The tracheids or vessels, indifferently called tracheal elements, together with the immediately associated cells (usually amylom in Pteridophytes) constitute the xylem of the plant.
The sieve-tubes differ, however, from the tracheids in being immediately associated, apparently constantly, not with starchy parenchyma, but with parenchymatous cells, containing particularly abundant proteid contents, which seem to have a function intimately connected with the conducting function of the sieve-tubes, and which we may call proteid-cells.
Such a vascular cylinder is called a haplostele, and the axis containing it is said to be haplostelic. In the stele of the root the strands of tracheids along the lines where the xylem touches the pericycle are spiral or annular, and are the xylem elements first formed when the cylinder is developing.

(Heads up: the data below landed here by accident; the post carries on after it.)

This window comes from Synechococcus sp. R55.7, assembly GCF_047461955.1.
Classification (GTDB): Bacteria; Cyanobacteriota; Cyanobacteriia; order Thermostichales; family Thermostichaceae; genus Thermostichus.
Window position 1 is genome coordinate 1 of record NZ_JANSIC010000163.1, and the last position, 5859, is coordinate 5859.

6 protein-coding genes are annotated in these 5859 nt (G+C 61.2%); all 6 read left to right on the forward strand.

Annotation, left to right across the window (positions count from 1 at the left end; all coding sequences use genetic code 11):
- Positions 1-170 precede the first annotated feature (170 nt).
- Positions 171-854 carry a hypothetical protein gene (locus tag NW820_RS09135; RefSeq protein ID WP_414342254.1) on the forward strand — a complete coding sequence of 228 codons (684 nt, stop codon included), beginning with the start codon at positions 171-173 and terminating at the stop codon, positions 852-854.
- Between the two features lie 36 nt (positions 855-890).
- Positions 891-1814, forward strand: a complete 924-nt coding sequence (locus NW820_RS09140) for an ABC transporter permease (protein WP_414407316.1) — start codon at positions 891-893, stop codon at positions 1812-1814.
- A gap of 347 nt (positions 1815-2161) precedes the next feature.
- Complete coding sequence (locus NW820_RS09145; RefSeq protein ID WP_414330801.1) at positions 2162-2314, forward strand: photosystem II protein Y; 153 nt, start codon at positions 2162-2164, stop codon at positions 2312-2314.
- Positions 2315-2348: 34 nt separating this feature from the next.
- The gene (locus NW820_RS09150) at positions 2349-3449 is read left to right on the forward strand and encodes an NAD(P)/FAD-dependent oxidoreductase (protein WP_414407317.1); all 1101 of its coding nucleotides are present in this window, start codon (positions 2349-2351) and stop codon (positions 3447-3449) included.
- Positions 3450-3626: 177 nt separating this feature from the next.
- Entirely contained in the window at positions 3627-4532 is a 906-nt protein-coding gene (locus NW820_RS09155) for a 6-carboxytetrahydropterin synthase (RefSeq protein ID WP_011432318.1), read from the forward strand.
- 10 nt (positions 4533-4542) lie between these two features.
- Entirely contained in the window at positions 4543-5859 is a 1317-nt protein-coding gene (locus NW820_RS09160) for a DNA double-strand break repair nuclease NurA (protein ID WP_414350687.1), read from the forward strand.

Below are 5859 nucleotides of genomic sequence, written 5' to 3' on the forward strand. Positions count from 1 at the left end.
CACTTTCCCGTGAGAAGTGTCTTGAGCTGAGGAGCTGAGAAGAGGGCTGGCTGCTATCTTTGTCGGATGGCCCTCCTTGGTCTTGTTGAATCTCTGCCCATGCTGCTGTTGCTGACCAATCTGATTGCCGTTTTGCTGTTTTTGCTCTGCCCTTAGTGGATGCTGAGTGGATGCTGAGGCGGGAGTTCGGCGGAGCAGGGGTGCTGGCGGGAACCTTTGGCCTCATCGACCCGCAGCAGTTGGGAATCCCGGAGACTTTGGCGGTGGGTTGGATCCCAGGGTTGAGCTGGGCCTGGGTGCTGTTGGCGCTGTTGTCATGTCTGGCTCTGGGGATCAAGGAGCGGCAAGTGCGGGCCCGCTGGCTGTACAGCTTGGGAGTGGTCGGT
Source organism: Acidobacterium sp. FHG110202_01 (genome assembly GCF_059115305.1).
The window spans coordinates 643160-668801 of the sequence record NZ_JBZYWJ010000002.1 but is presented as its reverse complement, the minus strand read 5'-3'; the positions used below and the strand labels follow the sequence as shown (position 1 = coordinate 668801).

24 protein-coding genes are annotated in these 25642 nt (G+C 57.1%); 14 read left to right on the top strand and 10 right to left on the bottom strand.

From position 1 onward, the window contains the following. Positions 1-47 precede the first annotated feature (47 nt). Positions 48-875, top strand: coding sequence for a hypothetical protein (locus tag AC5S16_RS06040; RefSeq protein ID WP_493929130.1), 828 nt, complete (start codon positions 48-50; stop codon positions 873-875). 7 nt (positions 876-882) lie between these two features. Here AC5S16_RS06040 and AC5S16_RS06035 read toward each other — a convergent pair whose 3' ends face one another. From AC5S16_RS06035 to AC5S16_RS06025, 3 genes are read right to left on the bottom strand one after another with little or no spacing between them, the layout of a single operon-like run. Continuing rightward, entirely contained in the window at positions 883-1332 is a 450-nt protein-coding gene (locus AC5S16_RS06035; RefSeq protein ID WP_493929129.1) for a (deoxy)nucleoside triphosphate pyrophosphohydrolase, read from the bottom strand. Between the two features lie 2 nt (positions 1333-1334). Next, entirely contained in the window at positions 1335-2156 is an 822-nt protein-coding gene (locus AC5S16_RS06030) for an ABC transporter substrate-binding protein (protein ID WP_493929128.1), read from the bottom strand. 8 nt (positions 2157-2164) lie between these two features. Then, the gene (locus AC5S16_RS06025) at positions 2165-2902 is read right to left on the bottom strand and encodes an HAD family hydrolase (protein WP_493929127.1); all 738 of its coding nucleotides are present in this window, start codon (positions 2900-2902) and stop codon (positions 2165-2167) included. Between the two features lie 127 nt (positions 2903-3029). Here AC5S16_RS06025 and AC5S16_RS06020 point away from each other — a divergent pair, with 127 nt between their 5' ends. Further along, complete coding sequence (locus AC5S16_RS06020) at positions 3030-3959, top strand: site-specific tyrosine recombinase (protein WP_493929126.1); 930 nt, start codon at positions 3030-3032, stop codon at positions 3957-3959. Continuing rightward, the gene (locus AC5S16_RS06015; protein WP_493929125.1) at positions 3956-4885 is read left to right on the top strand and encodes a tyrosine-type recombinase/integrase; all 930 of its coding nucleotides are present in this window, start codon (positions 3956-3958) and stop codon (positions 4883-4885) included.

Each strand of spiral or annular first-formed tracheids is called a protoxylem strand, as distinct from the metaxylem or rest of the xylem, which consists of thick-walled tracheids, the pits of which are often scalariform.
Metu starchy xylem-parenchyma, which, when the xylem is bulky, usually appear among the tracheids, the phloem also often being penetrated by similar bands of phloem-parenchyma.)